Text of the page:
By Kirsty Needham and Dan Williams
SYDNEY/JERUSALEM (Reuters) – Australia on Tuesday reversed a decision of the previous government to recognise west Jerusalem as the capital of Israel, saying the status of the city should be resolved through peace negotiations between Israel and the Palestinian people.
Foreign Affairs Minister Penny Wong said Australia “will always be a steadfast friend of Israel” and was committed to a two-state solution in which Israel and a future Palestine coexist in peace within internationally recognised borders.
The government “recommits Australia to international efforts in the responsible pursuit of progress towards a just and enduring two-state solution”, she said in a statement.
Israel’s Foreign Ministry voiced “deep disappointment” with the decision and said it would summon the Australian ambassador.
“Jerusalem has been the capital of the Jewish people for 3,000 years and will continue to be the State of Israel’s eternal and united capital, regardless of this-or-that decision,” the ministry said in a statement.
Previous Prime Minister Scott Morrison had reversed decades of Middle East policy in December 2018 by saying Australia recognised west Jerusalem as the capital of Israel but would not move its embassy there immediately.
Former U.S. President Donald Trump had recognised Jerusalem as the capital a year earlier, without elaborating on the boundaries of a city whose eastern sector – the location of major Jewish, Christian and Muslim holy sites – Palestinians want for their future capital.
The Palestinians, whose U.S.-sponsored statehood talks with Israel stalled in 2014 and who boycotted Trump’s administration over his pro-Israel moves, praised Australia’s turnaround.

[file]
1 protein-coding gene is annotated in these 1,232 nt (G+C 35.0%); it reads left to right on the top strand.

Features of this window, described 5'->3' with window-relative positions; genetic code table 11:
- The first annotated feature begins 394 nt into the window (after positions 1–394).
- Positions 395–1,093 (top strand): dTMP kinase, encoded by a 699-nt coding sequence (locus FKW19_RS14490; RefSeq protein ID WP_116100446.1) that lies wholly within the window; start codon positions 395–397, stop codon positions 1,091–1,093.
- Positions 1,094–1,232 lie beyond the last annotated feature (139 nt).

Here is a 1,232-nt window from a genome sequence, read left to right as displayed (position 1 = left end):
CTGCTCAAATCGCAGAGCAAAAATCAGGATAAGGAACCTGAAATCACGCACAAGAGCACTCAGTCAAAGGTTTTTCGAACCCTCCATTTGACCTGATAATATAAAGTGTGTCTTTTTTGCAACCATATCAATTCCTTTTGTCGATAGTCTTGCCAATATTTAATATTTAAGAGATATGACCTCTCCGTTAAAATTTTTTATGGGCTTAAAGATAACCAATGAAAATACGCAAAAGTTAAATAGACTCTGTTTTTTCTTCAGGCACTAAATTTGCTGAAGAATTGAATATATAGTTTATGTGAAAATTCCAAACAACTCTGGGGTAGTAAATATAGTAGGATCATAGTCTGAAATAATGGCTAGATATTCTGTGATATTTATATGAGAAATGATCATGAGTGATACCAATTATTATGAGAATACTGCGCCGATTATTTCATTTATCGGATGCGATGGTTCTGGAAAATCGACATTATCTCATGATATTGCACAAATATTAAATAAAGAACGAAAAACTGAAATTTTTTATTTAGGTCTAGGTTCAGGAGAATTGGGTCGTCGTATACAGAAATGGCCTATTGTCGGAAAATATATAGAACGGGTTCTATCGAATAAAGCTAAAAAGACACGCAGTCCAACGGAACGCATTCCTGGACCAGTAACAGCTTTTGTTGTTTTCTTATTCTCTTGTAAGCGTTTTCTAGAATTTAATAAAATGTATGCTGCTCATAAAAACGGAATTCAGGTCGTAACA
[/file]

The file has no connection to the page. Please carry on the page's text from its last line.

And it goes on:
Calling it a “correction of a mistake made by the previous government,” Palestinian Foreign Minister Riyad al-Maliki told Reuters that Australia should now “move to the more important step, and that is recognising the state of Palestine in light of its commitment to the two-state solution”.
Wong told reporters Morrison’s 2018 decision “put Australia out of step with the majority of the international community”, and was met with concern by Muslim-majority neighbour Indonesia.
“I regret that Mr Morrison’s decision to play politics resulted in Australia’s shifting position, and the distress these shifts have caused to many people in the Australian community who care deeply about this issue,” she said.
Morrison had flagged moving the embassy from Tel Aviv in 2018 just days before a by-election in a Sydney electorate with a strong Jewish representation, which his Liberal party nonetheless lost.
The Guardian first reported a change to the Department of Foreign Affairs and Trade website to remove language describing West Jerusalem as the capital on Monday.
Wong said the decision was made by Prime Minister Anthony Albanese’s Cabinet on Tuesday.
Israeli Prime Minister Yair Lapid, a centrist lagging behind his conservative predecessor Benjamin Netanyahu ahead of a Nov. 1 election, accused Canberra of being misled by a media report.
“We can only hope that the Australian government manages other matters more seriously and professionally,” he said on Twitter.
Wong earlier told reporters the department website had been updated “ahead of government processes”.
Morrison’s Liberal-led coalition lost a national election in May, returning a Labor government for the first time in nine years.
(Additional reporting by Ali Sawafta and Renju Jose; Editing by Stephen Coates)